Genetic and biochemical analysis of human Peptidoglycan Recognition Protein-S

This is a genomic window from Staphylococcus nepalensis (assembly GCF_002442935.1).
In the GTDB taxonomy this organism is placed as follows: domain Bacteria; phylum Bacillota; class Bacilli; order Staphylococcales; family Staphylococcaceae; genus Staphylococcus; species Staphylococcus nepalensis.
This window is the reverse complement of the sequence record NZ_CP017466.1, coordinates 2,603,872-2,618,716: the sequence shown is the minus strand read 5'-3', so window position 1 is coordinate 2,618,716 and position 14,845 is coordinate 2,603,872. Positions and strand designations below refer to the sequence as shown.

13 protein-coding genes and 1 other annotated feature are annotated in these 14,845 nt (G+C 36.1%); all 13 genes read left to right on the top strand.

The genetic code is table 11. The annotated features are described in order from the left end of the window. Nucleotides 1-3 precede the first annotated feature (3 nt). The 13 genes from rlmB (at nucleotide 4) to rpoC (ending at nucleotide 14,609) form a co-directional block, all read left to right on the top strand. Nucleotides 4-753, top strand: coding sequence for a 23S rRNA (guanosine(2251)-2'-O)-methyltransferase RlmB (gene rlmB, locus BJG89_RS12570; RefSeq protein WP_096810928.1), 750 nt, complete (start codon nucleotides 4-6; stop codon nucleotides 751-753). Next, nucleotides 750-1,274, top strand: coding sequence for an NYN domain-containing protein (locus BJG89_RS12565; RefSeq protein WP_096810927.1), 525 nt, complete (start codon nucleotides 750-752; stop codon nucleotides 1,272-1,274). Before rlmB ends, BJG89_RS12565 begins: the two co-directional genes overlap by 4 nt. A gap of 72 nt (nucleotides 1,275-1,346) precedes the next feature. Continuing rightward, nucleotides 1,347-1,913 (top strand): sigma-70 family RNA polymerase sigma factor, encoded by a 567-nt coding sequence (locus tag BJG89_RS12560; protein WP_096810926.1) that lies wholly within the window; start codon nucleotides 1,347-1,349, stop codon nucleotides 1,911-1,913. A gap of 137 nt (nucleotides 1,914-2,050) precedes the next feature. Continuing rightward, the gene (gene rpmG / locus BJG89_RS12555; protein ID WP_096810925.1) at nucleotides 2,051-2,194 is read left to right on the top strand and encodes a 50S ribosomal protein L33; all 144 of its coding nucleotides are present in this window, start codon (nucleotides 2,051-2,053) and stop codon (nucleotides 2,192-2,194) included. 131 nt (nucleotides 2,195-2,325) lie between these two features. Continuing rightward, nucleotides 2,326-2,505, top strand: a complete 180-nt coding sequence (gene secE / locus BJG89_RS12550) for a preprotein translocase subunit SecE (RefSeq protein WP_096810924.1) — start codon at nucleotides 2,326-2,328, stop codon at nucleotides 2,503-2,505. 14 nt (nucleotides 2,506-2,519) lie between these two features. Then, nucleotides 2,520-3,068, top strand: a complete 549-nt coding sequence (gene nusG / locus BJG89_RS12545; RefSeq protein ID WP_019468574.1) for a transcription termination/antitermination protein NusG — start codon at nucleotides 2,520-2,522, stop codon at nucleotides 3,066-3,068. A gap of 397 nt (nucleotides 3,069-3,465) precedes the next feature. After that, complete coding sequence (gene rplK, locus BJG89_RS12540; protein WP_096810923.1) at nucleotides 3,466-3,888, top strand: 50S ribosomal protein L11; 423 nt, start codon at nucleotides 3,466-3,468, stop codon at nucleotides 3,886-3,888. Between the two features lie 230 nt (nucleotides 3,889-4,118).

Peptidoglycan Recognition Proteins (PGRPs) are a family of conserved proteins with antimicrobial activity in humans. PGRP-S is a 20kDA monomer with a poorly elucidated bactericidal mechanism. The aim of this project was to examine the genetic variation of the PGRP-S gene in the Sub-Saharan African immunocompromised population. DNA was extracted from the blood of HIV positive patients with and without active Tuberculosis as well as healthy controls. The coding regions of PGRP-S were amplified and subjected to direct automated sequencing. A wild type PGRP-S GST fusion protein was cloned, overexpressed, purified and used to determine protein-protein interactions as well as used in antimicrobial assays. Three polymorphic sites were noted in the population, as well as a stable variation in the genomic DNA from the mRNA sequence. One HIV positive Venda patient had a potentially novel non-synonymous mutation which would lead to a variant of protein with a reduced capacity to bind peptidoglycan. The variation of the genomic DNA to its corresponding nucleotide in the mRNA at position 80 may represent an example of RNA editing. The protein cloned had no discernable activity. Further studies with a larger population group and further analysis of the non-synonymous mutant protein may yield insight on the genetics and biochemistry of PGRP-S.